One month after he was born, Jaxson Mullenmeister’s parents had reason to celebrate: Their son finally weighed 2 pounds.

To Andrea and Steve Mullenmeister of Prior Lake, this was one of the many unexpected milestones they celebrated since Jaxson was born July 23, 2012, when Andrea was only 23 weeks into her pregnancy (almost four months before Jaxson’s Nov. 18 due date).

The week before their son was born, Andrea and Steve had gone on their annual summer camping trip to Boy Lake, Minn.

“We were going on vacation and then when we got back we were going to start taking care of baby things and painting the baby room pink,” says Steve. “If there’s a silver lining in all this, we didn’t paint the room pink. We were going to since the last ultrasound told us the baby was going to be a girl.”

On their vacation, Steve and Andrea went fishing, and Andrea even caught a 25-inch walleye.

On the day before they were going home, Andrea experienced some mild cramping, but she wasn’t worried.

“Never did I think the baby would be born the next day,” she says.

The next day she woke up, felt fine and packed up to head home. But as the morning went on, the pain came back and got worse.

“As soon as we got into cell phone range we called the nurse line and we thought they would just tell us to go to the clinic,” says Andrea. “Instead, the nurse said to go to the nearest ER – which was 40 miles away in Crosby.”

“As we drove I was completely hunched over,” remembers Andrea.

At the hospital, the doctors found that Andrea was leaking amniotic fluid. They decided the baby needed more care than they could provide, and had her transferred to the nearest hospital with a neonatal intensive care unit (NICU), which was in St. Cloud.

After giving Andrea medication in an attempt to stop her contractions and steroids to help the baby’s lungs develop quickly, she was airlifted from Crosby to St. Cloud.

As she flew in the cramped helicopter, Andrea thought, “No, no I am not having this baby today. I was hunched over and thought somehow I was going to keep it in. I was thinking it was too small and too little.”

Steve couldn’t take the helicopter, so he had to drive to St. Cloud on his own.

He made it about 45 minutes before the doctors said Jaxson had to be born.

It took awhile for him and Andrea to come to grips with the fact that their son was going to be born months early.

“When I finally realized [was] when the nurse came and told me I have to roll over and push, or the baby would have to be born by C-section,” says Andrea. “Then I actively pushed, and I only had to push twice.”

Out came Jaxson Michael Mullenmeister. He weighed 1 pound 8 ounces. He was 11.5 inches long.

Steve says, “It was the scariest day of our lives.”

Struggling to breathe

Jaxson wasn’t breathing when he was born and had to be put on a respirator. He stayed on the respirator for a day before he could try breathing on his own.

He was able to make about four days breathing aided by only by continuous positive airway pressure (CPAP), which uses slight air pressure to keep the airway constantly open.

However, this was too much for Jaxson – whose brain would sometimes forget to tell his body to breathe – and he was put back on a ventilator, which did the breathing for him.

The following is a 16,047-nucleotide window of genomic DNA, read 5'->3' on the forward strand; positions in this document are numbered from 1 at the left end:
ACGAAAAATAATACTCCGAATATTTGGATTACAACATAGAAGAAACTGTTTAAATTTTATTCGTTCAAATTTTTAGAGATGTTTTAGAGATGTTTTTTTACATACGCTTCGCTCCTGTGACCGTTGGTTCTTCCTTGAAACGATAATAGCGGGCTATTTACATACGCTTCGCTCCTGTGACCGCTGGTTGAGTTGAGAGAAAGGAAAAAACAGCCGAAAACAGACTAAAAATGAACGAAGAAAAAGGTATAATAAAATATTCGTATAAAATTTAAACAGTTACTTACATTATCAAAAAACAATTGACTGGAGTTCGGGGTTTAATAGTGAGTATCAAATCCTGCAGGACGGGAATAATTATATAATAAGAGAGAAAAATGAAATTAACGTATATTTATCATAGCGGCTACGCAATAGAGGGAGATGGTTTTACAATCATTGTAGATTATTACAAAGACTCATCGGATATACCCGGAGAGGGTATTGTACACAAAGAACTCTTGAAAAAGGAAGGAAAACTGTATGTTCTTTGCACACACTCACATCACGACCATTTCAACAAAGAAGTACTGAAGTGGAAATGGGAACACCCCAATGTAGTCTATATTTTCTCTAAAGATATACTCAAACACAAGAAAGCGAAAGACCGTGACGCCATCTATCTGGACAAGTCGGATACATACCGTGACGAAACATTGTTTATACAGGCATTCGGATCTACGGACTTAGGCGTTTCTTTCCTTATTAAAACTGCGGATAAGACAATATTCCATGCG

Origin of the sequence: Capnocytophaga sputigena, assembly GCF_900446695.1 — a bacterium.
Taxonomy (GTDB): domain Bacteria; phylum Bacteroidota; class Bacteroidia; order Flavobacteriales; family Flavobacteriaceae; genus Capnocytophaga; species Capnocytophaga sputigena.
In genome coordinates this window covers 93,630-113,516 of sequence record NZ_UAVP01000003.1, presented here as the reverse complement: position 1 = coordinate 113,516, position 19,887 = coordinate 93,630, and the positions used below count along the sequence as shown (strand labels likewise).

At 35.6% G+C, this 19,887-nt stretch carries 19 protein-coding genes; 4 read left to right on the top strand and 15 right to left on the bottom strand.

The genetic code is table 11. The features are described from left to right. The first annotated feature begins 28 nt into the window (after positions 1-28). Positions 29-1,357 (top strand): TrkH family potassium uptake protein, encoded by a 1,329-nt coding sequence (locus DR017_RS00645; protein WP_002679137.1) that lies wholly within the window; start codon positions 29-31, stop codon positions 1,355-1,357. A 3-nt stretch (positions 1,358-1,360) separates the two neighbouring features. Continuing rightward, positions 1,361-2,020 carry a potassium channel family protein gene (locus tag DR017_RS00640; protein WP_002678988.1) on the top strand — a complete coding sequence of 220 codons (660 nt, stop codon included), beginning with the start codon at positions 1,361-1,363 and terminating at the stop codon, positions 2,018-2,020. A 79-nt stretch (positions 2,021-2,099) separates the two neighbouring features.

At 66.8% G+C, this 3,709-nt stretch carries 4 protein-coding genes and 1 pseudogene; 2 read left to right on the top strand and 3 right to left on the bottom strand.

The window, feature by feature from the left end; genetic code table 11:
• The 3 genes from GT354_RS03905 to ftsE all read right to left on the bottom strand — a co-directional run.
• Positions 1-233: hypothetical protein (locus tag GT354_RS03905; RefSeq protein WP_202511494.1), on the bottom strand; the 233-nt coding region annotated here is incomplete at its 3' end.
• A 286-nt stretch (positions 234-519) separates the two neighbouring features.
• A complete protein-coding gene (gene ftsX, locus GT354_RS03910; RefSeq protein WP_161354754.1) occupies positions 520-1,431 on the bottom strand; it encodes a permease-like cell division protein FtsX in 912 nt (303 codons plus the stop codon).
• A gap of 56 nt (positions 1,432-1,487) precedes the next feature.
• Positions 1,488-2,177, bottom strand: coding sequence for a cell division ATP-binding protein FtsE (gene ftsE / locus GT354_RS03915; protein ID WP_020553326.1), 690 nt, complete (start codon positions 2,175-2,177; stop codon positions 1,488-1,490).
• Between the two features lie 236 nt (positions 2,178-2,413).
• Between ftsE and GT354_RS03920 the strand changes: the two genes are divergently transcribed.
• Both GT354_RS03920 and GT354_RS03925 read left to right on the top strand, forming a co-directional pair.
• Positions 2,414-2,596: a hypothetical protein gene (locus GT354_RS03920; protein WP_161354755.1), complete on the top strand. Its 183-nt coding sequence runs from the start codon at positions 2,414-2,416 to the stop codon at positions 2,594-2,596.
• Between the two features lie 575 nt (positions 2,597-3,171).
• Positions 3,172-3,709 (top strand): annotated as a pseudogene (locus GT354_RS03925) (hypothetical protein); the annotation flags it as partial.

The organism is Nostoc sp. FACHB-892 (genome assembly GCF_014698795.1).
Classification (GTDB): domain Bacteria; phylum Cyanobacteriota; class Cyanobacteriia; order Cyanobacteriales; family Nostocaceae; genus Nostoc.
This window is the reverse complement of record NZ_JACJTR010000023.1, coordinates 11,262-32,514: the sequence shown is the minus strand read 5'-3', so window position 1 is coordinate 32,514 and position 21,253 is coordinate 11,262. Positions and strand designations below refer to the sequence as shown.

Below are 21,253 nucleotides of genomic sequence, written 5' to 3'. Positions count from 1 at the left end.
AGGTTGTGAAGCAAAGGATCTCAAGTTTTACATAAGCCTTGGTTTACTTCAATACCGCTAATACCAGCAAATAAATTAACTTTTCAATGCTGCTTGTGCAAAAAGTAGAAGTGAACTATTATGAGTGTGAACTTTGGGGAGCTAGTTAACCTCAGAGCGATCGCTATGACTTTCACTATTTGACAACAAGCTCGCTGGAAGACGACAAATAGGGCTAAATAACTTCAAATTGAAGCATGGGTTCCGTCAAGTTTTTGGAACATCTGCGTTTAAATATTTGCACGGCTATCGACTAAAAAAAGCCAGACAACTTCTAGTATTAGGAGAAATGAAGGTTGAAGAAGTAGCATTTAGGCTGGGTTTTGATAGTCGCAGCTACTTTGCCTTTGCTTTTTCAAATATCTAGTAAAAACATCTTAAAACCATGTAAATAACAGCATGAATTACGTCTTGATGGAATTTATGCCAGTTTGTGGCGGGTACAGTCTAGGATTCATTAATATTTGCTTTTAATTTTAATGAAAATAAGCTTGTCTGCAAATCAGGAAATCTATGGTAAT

Despite one other attempt to take him off the ventilator, he would remain on it until Aug. 29.

Still, he grew and despite some scares, his parents say he’s made progress.

“We feel lucky that he’s had more good days than bad days,” Andrea says.

But the progress is slow.

“He was so small that for the first couple days we called him ‘it’ or ‘baby,’” says Steve.

It took a chromosome test to establish that Jaxson was, in fact, a boy.

He first opened his eyes when he was three days old. His parents were finally able to hold him at 13 days old. In the first month of his life, Jaxson’s parents finally heard him cry.

“Life in the NICU is a roller coaster,” wrote Andrea in her blog about the experience.

Pulling together

Steve and Andrea credit their friends and family – as well as each other – for helping them pull through the ups and downs of Jaxson’s premature birth.

“We’re so lucky,” gushes Andrea, “to have the friends and family we do.”

They say they have “a family of doers” who have cleaned their house, mowed their lawn and walked their dog.

“We were worried about heart surgery and brain scans, and not much else,” says Andrea.

“It’s really hard and very humbling to have all this,” she says. “We’ve been struggling with it, but we know people who want to help.”

Jaxson was moved at the end of August to the St. Paul Children’s Hospital, which ended the hour-and-a-half trip that Andrea – and Steve when he was not working – had to take to see their son. He has done well on CPAP, but they’re looking forward to the day when he will be able to breathe on his own.

“After he can breathe on his own, the big thing then is feeding and growing him,” says Steve.

If all goes well for Jaxson, he will be released from the hospital in mid-November, close to his original due date.

Still Andrea looks to the future, when she can give back to someone else in a similar situation.

“They have a program where volunteer parents can talk to new parents in the NICU. I already think doing something like that is important,” she says.

Both Steve and Andrea believe that besides their friends and families, seeing Jaxson grow helps to keep their spirits high.

“Being able to hold Jaxson really helped us cope and bond with him. That’s how you cope – you do what you can do,” says Andrea.

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